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Predictive value of GGN and CAG repeat polymorphisms of androgen receptors in testicular cancer: a meta-analysis

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Oncotarget. 2016; 7:13754-13764. https://doi.org/10.18632/oncotarget.7337

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Weijun Jiang, Jing Zhang, Qing Zhou, Shuaimei Liu, Mengxia Ni, Peiran Zhu, Qiuyue Wu, Weiwei Li, Mingchao Zhang and Xinyi Xia _

Abstract

Weijun Jiang1, Jing Zhang1, Qing Zhou1, Shuaimei Liu1, Mengxia Ni1, Peiran Zhu1, Qiuyue Wu1, Weiwei Li1, Mingchao Zhang1, Xinyi Xia1

1Department of Reproduction and Genetics, Institute of Laboratory Medicine, Jinling Hospital, Nanjing University School of Medicine, Nanjing 210002, P.R. China

Correspondence to:

Xinyi Xia, e-mail: [email protected]

Keywords: androgen receptor, GGN repeat, CAG repeat, testicular cancer, polymorphism

Received: October 22, 2015     Accepted: January 29, 2016     Published: February 12, 2016

ABSTRACT

The risk of testicular cancer (TC) is markedly increased in subjects with androgen insensitivity, and previous studies have proposed that GGN and CAG repeats in androgen receptors (AR) could be related to the risk of TC. To evaluate the association between the length of GGN and CAG repeats in AR and TC, a meta-analysis involving 3255 TC cases and 2804 controls was performed. The results suggested that long GGN repeats are associated with an increased risk of TC compared with those < 23 [odds ratio (OR) = 1.22, 95% confidence interval (CI) = 1.05–1.41]; similarly, a subgroup analysis revealed that this association occurred in studies with case sizes > 200, and in the mid-latitude, and seminoma subgroups. The subgroup analysis based on populations, high-latitude, and seminomas/non-seminomas suggested that AR CAG repeat polymorphisms with > 25 and < 21 + > 25 repeats might confer a protective effect to the patients with TC (in the high-latitude subgroup analysis, for > 25 vs. 21–25: OR = 0.54, 95% CI = 0.41–0.70). In contrast, an increased risk of TC was observed for AR CAG repeat polymorphisms with > 25 and < 21 + > 25 repeats in the mid-latitude subgroup (for > 25 vs. 21–25: OR = 1.65, 95% CI = 1.09–2.50). In addition, no associations between the remaining subgroups and male infertility were observed. In short, this meta-analysis suggested that AR GGN and CAG repeat polymorphisms may be involved in the etiology of TC.


INTRODUCTION

Testicular cancer (TC) is an malignancy, accounting for 1%–2% of all tumors among men worldwide [1], and affects primarily young men in the age group 15–44 years. The incidence of TC is increasing worldwide and has steeply increased in the past 40 years in almost all Western countries [24]. Clinical studies reported that 95% of all TCs are testicular germ cell tumors (TGCT), with an approximately equal division between seminomas and non-seminomas, and epidemiological studies have suggested that environmental factors, including endocrine disrupting agents, which act as either weak estrogen agonists or androgen antagonists, are primarily responsible for the increased incidence of TC [5, 6].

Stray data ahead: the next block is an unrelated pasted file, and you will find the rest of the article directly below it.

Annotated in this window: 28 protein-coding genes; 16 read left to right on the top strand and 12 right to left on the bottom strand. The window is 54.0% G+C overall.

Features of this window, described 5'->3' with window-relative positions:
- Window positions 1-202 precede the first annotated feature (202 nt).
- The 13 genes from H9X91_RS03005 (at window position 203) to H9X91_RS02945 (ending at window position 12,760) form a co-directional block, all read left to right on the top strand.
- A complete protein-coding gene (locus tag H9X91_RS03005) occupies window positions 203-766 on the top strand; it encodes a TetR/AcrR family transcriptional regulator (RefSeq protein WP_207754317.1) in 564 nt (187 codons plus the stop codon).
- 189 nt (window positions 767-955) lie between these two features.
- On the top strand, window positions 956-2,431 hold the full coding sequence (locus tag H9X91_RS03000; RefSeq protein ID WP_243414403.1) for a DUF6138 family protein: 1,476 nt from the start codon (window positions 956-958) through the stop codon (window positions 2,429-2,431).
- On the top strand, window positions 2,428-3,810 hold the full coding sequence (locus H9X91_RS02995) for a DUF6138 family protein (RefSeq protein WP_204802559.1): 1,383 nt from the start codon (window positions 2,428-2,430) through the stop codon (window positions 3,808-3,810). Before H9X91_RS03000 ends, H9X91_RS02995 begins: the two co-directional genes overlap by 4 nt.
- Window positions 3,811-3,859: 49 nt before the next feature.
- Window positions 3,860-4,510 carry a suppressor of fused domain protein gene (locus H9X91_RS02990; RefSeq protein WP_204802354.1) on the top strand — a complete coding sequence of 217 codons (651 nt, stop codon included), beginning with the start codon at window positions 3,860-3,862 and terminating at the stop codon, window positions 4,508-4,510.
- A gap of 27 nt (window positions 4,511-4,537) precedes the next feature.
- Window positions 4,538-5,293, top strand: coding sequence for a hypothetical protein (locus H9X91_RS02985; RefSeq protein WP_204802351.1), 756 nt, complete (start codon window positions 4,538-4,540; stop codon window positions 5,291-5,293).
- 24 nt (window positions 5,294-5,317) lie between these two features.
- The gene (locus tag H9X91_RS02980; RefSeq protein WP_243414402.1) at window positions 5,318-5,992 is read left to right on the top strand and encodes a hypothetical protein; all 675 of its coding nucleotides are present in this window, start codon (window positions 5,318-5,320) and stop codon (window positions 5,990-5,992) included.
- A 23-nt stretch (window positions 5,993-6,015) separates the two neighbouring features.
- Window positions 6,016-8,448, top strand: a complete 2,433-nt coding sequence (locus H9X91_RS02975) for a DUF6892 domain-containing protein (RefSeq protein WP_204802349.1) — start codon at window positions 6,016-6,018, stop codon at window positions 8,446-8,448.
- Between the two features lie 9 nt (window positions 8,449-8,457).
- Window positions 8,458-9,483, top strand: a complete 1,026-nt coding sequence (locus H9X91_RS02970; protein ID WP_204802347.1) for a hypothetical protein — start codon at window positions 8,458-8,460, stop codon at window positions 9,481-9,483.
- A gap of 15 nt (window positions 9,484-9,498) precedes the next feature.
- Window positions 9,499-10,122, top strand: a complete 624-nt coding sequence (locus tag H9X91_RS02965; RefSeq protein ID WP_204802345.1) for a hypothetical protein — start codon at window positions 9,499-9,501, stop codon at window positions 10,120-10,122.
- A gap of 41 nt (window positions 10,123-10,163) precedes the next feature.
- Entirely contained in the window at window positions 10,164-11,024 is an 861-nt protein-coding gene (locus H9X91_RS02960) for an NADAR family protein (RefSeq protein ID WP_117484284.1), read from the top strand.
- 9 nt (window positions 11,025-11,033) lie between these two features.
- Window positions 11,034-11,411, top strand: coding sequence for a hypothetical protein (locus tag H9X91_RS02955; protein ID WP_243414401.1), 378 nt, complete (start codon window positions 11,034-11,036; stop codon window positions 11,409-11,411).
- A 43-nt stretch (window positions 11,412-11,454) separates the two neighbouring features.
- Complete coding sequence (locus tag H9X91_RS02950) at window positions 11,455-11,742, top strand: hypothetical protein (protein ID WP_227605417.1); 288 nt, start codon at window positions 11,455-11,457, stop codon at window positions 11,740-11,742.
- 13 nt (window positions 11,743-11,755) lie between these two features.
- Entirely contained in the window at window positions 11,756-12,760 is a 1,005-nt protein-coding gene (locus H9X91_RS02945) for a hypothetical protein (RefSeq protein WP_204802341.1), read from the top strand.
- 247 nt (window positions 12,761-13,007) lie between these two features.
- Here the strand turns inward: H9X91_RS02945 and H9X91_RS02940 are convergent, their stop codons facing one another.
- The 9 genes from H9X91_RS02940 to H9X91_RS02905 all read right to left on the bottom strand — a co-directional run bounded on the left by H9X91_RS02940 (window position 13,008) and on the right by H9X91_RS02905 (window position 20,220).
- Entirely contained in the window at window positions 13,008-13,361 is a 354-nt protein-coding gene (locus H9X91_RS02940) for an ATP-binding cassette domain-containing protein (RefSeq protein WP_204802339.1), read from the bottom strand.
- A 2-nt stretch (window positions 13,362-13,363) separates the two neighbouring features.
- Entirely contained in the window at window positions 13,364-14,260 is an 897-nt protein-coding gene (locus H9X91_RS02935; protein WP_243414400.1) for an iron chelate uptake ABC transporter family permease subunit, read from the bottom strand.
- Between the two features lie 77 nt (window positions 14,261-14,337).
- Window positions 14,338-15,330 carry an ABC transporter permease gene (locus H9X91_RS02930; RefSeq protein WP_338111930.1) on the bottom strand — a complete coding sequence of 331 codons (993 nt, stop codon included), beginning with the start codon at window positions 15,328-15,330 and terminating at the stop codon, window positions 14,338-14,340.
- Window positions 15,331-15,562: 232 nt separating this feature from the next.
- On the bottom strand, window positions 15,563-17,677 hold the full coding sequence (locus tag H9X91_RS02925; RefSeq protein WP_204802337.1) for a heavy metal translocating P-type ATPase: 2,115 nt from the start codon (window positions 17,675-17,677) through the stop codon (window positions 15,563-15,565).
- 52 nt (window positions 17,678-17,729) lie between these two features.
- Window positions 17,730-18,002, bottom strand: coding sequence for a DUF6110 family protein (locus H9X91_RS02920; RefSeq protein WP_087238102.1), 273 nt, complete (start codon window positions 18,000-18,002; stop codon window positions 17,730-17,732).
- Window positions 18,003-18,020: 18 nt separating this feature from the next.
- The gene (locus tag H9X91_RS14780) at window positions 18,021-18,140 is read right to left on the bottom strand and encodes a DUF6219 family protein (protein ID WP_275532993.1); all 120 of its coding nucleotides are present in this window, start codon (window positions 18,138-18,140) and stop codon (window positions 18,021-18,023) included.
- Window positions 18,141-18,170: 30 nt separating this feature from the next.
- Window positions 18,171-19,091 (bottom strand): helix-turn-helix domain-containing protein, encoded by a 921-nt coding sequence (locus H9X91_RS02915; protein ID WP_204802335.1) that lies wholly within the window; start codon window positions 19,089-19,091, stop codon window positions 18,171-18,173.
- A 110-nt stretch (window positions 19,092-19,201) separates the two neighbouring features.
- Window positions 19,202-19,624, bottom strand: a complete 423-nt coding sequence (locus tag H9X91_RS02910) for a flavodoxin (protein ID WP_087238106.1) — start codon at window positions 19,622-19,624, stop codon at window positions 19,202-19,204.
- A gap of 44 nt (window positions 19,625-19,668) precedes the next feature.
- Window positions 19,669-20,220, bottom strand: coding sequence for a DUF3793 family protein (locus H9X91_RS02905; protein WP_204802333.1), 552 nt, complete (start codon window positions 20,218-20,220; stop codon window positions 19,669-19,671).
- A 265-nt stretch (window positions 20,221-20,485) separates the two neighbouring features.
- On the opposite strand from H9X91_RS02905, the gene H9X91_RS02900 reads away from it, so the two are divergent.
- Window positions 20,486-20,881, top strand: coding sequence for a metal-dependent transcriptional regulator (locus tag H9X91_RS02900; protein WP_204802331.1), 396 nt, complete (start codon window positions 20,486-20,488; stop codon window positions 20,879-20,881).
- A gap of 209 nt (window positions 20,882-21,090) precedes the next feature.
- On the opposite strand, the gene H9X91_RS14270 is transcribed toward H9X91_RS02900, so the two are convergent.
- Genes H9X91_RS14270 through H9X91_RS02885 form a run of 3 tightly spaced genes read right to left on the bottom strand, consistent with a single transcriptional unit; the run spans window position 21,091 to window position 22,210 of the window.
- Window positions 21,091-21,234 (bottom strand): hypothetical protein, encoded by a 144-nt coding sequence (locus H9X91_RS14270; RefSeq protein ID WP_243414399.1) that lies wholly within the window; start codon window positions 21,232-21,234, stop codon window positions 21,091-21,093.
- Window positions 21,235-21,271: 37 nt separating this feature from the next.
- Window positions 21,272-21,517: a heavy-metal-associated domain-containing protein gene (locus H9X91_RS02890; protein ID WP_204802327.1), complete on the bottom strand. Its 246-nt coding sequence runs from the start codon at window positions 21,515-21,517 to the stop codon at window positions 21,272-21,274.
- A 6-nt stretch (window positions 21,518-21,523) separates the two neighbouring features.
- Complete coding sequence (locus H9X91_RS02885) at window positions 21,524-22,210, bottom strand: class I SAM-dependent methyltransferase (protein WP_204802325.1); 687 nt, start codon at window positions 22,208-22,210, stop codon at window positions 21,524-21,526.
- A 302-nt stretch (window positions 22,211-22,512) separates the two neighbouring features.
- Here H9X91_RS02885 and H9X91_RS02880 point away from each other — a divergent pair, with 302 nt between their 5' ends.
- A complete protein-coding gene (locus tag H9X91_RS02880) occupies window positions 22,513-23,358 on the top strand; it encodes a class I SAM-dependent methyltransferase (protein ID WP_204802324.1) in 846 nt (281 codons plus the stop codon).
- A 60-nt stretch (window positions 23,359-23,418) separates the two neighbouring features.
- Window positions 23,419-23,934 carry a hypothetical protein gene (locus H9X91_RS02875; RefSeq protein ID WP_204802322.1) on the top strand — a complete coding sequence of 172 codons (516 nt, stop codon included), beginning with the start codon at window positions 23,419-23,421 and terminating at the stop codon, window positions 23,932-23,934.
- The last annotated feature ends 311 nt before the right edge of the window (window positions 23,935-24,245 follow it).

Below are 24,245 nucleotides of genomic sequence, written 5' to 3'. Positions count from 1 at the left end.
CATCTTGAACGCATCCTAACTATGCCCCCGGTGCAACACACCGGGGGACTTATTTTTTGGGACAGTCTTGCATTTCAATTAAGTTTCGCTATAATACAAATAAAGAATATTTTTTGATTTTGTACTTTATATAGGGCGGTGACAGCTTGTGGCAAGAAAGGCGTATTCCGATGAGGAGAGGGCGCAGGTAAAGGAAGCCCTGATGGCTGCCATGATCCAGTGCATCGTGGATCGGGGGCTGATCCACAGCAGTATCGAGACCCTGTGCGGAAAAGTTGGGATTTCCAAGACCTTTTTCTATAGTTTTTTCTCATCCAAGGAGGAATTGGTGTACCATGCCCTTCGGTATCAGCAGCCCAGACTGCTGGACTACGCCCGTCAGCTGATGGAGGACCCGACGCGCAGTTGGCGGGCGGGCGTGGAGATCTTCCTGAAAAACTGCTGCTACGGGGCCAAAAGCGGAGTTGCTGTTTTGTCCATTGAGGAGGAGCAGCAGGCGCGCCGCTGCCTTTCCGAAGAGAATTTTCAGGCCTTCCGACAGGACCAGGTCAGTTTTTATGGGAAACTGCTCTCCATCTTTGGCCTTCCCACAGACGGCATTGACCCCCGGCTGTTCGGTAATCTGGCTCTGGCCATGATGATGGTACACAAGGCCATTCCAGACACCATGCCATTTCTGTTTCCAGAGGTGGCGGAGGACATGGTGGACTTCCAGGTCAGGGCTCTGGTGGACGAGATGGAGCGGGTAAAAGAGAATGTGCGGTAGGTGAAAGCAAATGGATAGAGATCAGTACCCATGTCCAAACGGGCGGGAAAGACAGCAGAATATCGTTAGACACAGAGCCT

The AR gene, located on Xq11-12, has 8 exons and 7 introns, and in exon 1, this gene contains two important polymorphic trinucleotide repeats of polyglutamine and polyglycine tracts [7, 8], which are encoded by a (CAG) nCAA stretch, as well as a (GGT)3GGG(GGT)2(GGC)n repeat, and these repeats are designated CAG and GGN repeats, respectively [9]. The extreme variability of the number of these repeats determines the different lengths of the polyglutamine and polyglycine segments in the N-terminal transactivation domain of the AR [10]. In men, the number of CAG repeats can vary from 8 to 37, with an average of 20–22, depending on the ethnic origin. Africans and Asians have a lower number of repeats than Caucasians and a reduced risk of TGCT [10]. Changes in the length of the CAG polymorphic trinucleotide repeat in the AR gene may lead to the altered transactivation of the AR gene and have been implicated to play a role in the pathogenesis of several forms of endocrine cancer and certain reproductive disorders [11]. Subjects with reproductive disorders that are associated with a relative deficiency in androgen function have an increased risk of TC [12, 13]. In the past decade, some studies have attempted to evaluate the association between CAG and GGN repeat number and the risk of TC [6, 9, 10, 1215]; however, the results appear contradictory because of differences in the sources of the study participants and inconsistencies in the inclusion criteria in case and control subjects among the studies [9, 16]. To the best of our knowledge, to date, no meta-analysis has analyzed the results of all the studies that evaluated this association. Therefore, this meta-analysis was conducted to investigate the association between CAG and GGN repeat polymorphisms and the risk of TC, as well as the genetic heterogeneity across different control sources and study designs. Herein, seven reports involving 3255 TC cases and 2804 controls were identified according to the inclusion criteria for the pooled analysis.

RESULTS

Study characteristics

Because not all of the studies evaluated provided specific distributions of AR CAG or GGN repeat counts, we used a CAG repeat length of 21–25 as reference to evaluate dichotomous comparisons (< 21 CAG repeats vs. the reference, > 25 CAG repeats vs. the reference, and < 21 + > 25 CAG repeats vs. the reference). Similarly, the GGN genotype of ≤ 23 repeats was used as reference to assess the association between > 23 repeats and the risk of TC. Through literature search and selection based on the inclusion criteria, 7 articles published between 2002 and 2015 were identified after reviewing potentially relevant articles (Figure 1). The characteristics of the enrolled studies are summarized in Tables 1 and 2.